China syphilis infections up 30% each year: report

Islamabad, March 1 (Newswire): Rampant prostitution which has
accompanied China’s rapid economic growth is fuelling a 30 percent
increase in syphilis infections each year.

Syphilis was almost wiped out in China 50 years ago, but has increased
10-fold over the past decade to emerge as one of the country’s top
five infectious diseases, the China Daily said, quoting the ministry
of health.

The rate of mother-to-child transmissions jumped alarmingly to 57
cases per 100,000 newborns between 2003 and 2008, from a previous
seven cases per 100,000, it said.

The report follows an article in the New England Journal of Medicine
last month that said one child was born with syphilis in China each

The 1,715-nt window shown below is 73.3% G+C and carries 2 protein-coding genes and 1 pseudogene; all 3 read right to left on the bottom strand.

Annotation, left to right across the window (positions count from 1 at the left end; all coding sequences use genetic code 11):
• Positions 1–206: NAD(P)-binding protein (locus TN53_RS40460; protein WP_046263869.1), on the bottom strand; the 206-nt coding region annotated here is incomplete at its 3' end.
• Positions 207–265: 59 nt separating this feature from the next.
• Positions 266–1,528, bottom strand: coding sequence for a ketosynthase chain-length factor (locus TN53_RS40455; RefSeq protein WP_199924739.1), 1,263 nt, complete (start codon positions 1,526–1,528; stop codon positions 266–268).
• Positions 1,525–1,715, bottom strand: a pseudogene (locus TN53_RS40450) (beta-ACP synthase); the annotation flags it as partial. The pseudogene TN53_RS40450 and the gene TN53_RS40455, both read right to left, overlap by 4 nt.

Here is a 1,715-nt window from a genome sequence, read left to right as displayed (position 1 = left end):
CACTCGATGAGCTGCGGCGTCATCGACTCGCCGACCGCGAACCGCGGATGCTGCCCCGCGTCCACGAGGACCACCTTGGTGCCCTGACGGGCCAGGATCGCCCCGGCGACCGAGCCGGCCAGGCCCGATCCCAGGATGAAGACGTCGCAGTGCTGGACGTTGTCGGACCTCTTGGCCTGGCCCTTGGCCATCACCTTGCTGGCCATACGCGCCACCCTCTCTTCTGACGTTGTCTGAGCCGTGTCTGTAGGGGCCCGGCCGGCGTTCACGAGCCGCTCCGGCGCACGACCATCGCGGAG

hour as infected men pass it onto their wives, who in turn pass it to
their foetuses.

It added that at least a third of homosexual men were also married due
to social pressures, further increasing transmission to spouses.

Syphilis is a bacterial infection which can be easily treated with
antibiotics if diagnosed early, but if left untreated can lead to
paralysis, blindness and death.

However, the spread of syphilis in China is further fuelled by a
social stigma that discourages sufferers from seeking treatment,
experts have said.

China had 32,000 new reported infections in May alone, including two
deaths, the China Daily said.

China’s rapidly growing economy has spurred huge population movements
and a massive prostitution industry that have led to the resurgence of
syphilis, the newspaper quoted experts saying.

“Massage parlours” and other venues for prostitution are ubiquitous in
Chinese cities, despite it being illegal.

The newspaper said six million Chinese women were believed involved in
the sex trade, but other independent estimates have put the figure
twice as high.

No other country has seen such a rapid rise in syphilis cases since
the discovery of penicillin, the New England Journal of Medicine
article said.